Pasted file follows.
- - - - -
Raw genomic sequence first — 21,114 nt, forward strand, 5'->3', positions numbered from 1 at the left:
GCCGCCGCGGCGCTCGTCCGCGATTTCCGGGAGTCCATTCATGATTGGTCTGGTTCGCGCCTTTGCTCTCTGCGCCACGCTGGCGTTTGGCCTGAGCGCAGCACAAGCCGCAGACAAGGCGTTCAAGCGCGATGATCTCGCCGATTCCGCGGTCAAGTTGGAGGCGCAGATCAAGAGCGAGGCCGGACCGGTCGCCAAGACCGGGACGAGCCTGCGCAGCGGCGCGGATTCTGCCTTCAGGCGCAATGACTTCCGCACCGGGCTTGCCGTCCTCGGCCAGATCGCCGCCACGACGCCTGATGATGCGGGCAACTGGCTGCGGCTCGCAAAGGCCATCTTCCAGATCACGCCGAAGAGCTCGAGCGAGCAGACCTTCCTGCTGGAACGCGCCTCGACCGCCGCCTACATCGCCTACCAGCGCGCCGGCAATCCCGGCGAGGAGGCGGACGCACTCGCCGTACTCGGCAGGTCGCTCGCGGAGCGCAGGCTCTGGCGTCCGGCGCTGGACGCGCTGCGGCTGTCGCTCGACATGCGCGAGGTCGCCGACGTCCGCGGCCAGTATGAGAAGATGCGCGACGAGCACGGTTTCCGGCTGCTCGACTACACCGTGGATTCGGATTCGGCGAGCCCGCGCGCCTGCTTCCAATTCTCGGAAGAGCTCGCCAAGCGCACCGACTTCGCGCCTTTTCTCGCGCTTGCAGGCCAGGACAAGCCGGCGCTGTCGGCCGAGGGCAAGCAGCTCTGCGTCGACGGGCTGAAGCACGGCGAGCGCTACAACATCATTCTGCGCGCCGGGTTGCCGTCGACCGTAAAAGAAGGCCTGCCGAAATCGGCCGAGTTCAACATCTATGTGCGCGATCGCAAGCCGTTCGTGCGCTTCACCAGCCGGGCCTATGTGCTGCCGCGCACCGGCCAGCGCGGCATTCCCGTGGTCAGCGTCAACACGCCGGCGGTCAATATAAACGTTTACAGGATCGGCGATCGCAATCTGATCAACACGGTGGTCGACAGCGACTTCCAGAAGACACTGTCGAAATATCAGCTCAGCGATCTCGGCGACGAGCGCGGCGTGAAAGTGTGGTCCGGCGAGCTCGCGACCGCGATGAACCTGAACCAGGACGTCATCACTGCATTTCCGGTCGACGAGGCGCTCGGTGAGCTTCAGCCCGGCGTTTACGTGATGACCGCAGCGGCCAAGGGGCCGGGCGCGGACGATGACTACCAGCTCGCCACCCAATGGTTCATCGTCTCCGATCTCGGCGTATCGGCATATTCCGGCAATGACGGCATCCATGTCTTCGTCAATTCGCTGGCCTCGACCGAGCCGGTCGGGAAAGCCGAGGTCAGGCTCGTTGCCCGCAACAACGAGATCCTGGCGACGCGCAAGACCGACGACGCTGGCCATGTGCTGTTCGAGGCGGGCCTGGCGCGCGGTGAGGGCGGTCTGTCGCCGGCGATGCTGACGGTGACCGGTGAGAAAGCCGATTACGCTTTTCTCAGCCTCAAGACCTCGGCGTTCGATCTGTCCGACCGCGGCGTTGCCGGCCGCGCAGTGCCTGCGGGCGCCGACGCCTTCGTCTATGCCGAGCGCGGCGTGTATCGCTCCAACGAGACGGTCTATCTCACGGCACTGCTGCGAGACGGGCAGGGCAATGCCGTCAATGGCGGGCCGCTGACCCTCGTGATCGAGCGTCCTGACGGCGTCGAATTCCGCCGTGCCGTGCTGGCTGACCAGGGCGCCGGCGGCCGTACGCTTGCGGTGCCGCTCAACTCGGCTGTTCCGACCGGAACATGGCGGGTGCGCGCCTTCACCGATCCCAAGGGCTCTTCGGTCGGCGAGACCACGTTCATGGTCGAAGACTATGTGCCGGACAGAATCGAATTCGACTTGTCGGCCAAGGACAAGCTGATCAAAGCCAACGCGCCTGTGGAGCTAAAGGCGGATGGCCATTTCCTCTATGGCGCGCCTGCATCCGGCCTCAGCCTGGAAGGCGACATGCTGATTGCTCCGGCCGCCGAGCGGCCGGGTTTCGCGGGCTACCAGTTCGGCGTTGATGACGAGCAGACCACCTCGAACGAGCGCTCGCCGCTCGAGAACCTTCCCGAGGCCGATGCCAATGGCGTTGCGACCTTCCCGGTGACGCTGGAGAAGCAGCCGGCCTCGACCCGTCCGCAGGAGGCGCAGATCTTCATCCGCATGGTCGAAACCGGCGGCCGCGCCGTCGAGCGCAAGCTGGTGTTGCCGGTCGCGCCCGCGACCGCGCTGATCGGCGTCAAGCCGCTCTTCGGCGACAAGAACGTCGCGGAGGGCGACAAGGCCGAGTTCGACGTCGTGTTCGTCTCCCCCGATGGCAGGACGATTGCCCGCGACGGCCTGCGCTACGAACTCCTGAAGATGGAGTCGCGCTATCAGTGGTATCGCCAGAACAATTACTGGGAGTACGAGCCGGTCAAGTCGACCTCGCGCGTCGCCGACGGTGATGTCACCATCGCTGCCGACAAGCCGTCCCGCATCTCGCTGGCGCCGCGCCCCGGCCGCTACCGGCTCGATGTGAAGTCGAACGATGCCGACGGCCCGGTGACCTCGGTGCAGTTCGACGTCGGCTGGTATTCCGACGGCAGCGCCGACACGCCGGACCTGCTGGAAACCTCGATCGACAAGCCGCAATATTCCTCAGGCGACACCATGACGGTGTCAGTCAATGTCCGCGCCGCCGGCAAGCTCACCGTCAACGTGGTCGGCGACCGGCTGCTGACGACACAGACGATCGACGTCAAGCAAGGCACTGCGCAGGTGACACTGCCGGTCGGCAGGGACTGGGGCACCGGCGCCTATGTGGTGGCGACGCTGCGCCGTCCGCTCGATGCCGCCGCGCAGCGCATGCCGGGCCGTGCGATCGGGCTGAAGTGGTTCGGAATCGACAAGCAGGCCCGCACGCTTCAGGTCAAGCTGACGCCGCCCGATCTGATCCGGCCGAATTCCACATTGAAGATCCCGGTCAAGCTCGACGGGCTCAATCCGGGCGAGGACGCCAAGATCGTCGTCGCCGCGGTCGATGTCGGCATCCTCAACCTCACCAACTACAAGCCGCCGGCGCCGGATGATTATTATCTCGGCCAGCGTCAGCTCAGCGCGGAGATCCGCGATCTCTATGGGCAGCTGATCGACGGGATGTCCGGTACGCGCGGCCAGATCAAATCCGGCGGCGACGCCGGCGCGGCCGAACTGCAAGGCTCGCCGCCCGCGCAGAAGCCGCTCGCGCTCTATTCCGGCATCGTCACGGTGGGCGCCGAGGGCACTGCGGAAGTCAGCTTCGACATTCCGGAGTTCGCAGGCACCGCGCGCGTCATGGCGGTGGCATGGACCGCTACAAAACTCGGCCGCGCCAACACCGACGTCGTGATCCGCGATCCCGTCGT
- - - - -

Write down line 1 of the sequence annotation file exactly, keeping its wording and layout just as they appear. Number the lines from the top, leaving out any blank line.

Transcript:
Raw genomic sequence first — 21,114 nt, forward strand, 5'->3', positions numbered from 1 at the left: